Randy Arozarena Has Lost His Way

Some changes need to happen for Randy to be more than a one-hit-wonder

If you followed baseball at all in 2020, I don’t need to tell you who Randy Arozarena is. He set the baseball world on fire with an otherworldly 2020 postseason performance, setting the bar awfully high for himself. And by many marks, he delivered during his first full season in 2021. He finished with exactly 20 homers and 20 steals, posted an OPS north of .800, and was crowned the AL Rookie of the Year—all while doing stuff like this to keep us entertained:



2022, however, hasn’t told the same story:

Randy Arozarena, 2022

This isn’t what you’d expect from the guy who was channeling Barry Bonds against some of the best talent in the game, and it certainly isn’t what fantasy managers wanted from someone who was going as high as the fifth round in drafts. The expected stats say he’s earned exactly what he’s put up. To put it simply, he’s not living up to his potential—but there is still a path forward for him to do so.


Failure To Launch


Two numbers speak to a big reason Randy is so tantalizing as a player: 95th-percentile max exit velocity and 88th-percentile sprint speed. Power/speed is an uncommon combination in today’s game, so when a player flashes both, it puts people on notice.

However, raw strength doesn’t mean a whole lot if you’re hitting the baseball straight into the ground. According to Baseball Savant’s leaderboards, out of 161 qualified batters this season, Randy has the 13th-highest ground ball rate. He also has the 4th-highest rate of “topped” batted balls—such batted balls almost always have a negative launch angle and rarely turn into something other than a groundout. It speaks to a hitter who’s not making the contact he should be making if he wants to take advantage of his power.

Randy Arozarena Batted Ball Quality

Randy’s batted ball profile already looked like a warning sign last year, and all of these metrics have gone in the wrong direction. Altogether, Randy’s profile is an interesting case study of the limitations of Max EV and what it can tell us about a batter’s power. Having the ability to knock the stuffing out of the ball is well and good, but it needs to be paired with an ability to square the ball up well to start to mean anything.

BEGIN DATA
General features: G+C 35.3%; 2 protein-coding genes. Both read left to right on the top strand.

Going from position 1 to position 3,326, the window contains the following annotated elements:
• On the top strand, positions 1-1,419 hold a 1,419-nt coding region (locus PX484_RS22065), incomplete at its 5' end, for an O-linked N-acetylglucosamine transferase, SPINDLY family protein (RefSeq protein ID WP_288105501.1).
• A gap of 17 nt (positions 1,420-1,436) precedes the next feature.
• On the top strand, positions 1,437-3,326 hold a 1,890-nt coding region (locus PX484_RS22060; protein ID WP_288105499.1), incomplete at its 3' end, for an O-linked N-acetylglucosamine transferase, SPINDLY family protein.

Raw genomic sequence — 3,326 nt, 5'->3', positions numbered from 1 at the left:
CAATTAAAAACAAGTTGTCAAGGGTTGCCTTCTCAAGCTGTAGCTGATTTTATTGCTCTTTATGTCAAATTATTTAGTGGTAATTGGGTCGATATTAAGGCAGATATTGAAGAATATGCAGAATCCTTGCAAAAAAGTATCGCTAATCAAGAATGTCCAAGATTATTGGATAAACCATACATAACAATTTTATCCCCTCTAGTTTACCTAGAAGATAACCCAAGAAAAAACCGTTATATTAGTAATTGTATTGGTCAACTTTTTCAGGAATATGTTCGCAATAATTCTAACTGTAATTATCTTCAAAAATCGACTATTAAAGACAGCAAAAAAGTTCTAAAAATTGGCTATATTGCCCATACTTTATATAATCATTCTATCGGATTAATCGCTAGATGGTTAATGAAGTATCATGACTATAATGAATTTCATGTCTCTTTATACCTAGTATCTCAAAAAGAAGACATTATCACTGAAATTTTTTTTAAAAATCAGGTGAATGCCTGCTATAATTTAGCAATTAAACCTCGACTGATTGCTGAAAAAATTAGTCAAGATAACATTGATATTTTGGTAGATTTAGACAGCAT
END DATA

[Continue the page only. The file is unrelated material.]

It is worth noting that Randy’s speed helps buoy his average a little bit—he’s tied for second among qualified hitters with 13 infield hits. But hustling out a couple of grounders here and there isn’t the threshold between okay and superstar. Besides, we want to see Randy make the most of his skills by tapping into that power potential like we know he can.


A Twin Spirit?


When thinking about how Randy might be able to turn a corner and become the hitter we imagined he might be, there is another outfielder who could serve as a model, someone who was looking like a burnt-out prospect before he took baseball by storm: Byron Buxton.

True, a big thing holding Buxton back from coming into his own was the injury bug. But let’s take a look back at Buxton’s 2017 season for a little comparison and see if we can find anything that Randy can learn from. Why 2017? Well, part of the reason is that it’s a big enough sample size to be interesting—Buxton played in 140 games that season but didn’t play in more than 87 from 2018-2020. But more importantly, 2017 is a good starting point because Buxton’s profile then and Randy’s profile now are eerily similar:

Save for Buxton (left) vastly outperforming Randy on the defensive side of things, there’s clearly quite a bit in common here: two guys with Statcast profiles hinting at great raw skills but lacking the on-field results to back it up.